Sign up ×
Stack Overflow is a community of 4.7 million programmers, just like you, helping each other. Join them; it only takes a minute:

I have a class from project A (.NET 4) which uses the the AggregateException class. I am now importing this same class into project B which i s.NET 3.5. AggregateException class does not exist for 3.5. Is there a way to use #if and reflection or something to ignore the catch(AggregateException) if the project in which it exists is not .NET 4?

share|improve this question
check this one:… – Davide Piras Dec 5 '11 at 20:24
ah, excellent! I will have to explore this. Thanks – Brad Dec 5 '11 at 20:29

2 Answers 2

up vote 1 down vote accepted

No - you'd need to make a separate version of the project which targets .NET 3.5 if you want to use it from a .NET 3.5 application.

You can't load a .NET 4 assembly, even if you don't use .NET 4 features, from .NET 3.5.

The only place an #if directive may help would be if you wanted to setup your file to have a define based on the platform target. This would have to happen inside of the file in your Project A project, and you'd need two projects (which could include the same source files), as a single project can't be setup to target two separate framework versions. (You can always change the framework, but this is not always trivial...)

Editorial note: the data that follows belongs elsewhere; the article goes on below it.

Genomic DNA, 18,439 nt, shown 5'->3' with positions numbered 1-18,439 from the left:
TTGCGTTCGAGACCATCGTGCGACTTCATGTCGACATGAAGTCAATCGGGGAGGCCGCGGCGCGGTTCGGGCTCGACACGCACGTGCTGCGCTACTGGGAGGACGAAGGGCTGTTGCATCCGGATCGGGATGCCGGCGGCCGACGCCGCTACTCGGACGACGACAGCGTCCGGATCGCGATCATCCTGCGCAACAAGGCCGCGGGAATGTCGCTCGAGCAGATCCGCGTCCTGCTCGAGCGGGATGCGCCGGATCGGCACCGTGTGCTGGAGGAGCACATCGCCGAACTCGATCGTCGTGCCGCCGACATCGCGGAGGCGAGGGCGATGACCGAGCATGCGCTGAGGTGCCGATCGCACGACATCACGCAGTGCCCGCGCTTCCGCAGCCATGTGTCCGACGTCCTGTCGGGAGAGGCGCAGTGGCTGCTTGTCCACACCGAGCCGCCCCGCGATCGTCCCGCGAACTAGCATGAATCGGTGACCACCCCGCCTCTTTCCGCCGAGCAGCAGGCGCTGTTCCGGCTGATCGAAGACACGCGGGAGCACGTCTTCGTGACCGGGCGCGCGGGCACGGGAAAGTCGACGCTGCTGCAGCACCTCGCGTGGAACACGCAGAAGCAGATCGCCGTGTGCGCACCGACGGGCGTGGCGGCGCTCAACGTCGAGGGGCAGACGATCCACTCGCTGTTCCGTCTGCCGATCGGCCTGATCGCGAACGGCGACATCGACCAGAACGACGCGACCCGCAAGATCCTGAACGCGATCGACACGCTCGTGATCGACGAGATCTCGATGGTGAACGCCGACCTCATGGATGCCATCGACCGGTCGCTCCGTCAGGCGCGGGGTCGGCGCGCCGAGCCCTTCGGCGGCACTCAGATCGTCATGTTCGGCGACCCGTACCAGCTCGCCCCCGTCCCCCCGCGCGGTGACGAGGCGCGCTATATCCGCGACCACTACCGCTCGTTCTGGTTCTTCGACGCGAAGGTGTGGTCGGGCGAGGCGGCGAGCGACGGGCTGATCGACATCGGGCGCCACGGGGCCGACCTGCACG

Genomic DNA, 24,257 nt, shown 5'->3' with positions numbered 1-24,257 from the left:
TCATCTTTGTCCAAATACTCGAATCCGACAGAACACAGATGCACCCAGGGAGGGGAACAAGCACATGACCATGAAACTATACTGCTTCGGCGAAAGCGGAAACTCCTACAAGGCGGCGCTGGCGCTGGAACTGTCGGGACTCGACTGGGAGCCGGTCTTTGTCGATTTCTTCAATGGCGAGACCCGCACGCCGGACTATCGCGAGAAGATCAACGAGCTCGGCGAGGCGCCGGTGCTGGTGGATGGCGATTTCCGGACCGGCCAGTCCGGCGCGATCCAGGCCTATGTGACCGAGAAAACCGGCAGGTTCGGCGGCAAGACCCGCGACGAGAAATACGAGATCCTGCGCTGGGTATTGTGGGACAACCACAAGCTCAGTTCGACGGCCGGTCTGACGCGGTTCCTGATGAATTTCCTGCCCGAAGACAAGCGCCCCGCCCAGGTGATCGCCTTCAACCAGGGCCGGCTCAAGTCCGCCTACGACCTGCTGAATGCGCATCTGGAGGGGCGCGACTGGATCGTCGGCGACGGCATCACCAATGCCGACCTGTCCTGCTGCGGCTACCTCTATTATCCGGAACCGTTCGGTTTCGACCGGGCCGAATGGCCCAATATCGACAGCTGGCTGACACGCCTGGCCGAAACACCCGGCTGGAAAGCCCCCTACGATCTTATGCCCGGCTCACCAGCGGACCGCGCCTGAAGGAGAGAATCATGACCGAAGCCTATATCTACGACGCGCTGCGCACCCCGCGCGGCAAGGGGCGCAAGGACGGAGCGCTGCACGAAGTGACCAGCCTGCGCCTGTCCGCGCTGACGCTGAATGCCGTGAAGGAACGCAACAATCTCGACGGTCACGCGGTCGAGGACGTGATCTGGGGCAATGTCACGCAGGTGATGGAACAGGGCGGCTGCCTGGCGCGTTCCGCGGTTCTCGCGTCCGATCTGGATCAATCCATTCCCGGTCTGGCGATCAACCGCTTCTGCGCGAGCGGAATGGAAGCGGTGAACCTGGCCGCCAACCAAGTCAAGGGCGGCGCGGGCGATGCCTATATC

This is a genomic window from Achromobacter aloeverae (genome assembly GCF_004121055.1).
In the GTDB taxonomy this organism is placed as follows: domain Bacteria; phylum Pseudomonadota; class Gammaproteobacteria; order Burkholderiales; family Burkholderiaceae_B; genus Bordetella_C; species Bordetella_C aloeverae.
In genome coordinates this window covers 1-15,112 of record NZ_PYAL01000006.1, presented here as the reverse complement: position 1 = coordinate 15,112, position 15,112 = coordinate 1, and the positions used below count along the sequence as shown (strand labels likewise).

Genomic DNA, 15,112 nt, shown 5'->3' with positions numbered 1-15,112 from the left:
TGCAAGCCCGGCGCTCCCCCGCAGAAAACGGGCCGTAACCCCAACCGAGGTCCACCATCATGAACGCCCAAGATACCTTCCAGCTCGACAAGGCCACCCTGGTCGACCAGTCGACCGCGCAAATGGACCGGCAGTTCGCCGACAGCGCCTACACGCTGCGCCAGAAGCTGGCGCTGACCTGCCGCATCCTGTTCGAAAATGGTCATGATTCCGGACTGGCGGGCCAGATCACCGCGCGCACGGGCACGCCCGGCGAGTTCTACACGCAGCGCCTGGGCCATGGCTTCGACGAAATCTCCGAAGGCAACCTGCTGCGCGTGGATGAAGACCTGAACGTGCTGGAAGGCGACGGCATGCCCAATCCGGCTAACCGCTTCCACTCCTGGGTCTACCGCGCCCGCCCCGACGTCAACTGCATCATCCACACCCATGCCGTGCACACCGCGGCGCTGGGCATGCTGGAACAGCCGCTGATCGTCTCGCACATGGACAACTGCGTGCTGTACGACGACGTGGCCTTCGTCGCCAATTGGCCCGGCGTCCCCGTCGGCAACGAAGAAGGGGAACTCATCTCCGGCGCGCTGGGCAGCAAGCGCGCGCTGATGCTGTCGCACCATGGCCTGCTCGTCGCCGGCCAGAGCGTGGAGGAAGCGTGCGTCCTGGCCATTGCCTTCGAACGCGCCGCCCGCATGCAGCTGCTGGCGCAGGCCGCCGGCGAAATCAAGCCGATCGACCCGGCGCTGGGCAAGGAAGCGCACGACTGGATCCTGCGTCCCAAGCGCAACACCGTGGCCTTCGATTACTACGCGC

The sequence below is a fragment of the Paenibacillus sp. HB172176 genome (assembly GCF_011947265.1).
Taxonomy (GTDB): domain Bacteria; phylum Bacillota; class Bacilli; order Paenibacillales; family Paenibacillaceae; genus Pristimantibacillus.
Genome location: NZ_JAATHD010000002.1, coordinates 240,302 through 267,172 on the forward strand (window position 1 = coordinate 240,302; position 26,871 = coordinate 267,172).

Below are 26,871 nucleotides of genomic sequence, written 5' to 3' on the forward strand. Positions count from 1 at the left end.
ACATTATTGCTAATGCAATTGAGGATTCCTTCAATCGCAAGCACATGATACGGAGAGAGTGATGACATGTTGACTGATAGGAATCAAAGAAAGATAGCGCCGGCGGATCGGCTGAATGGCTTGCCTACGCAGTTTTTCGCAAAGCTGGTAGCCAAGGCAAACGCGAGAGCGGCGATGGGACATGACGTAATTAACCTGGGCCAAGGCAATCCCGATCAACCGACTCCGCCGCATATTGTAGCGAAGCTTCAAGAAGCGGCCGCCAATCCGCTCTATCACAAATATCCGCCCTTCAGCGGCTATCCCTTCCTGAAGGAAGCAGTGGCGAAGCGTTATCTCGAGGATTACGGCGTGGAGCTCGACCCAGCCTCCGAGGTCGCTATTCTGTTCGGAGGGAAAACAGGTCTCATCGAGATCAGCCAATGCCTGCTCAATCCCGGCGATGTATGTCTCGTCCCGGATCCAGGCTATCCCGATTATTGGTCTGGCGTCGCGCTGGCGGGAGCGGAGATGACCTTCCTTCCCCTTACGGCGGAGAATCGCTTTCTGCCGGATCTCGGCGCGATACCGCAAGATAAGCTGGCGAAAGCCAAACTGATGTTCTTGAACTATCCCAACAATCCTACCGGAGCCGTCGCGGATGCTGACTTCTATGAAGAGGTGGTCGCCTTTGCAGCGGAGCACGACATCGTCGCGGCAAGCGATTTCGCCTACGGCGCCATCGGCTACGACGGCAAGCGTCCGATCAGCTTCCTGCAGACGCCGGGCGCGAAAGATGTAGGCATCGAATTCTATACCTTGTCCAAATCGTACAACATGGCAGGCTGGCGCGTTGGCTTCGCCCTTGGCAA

That being said, this is likely to not work directly, anyways. If your .NET 4 library is catching an AggregateException, that means it's using some functionality that raises that exception - that method call is likely a .NET 4 only feature, as this exception is new in .NET 4, and typically only occurs when using something like the TPL.

share|improve this answer

The way that we handle this sometimes is through creative use of conditional compiles and stub classes.

In your case what we would probably do is add a stub class like:

namespace System
    class AggregateException: Exception

and just include this class in the 3.5 project.

share|improve this answer

Your Answer


By posting your answer, you agree to the privacy policy and terms of service.

Not the answer you're looking for? Browse other questions tagged or ask your own question.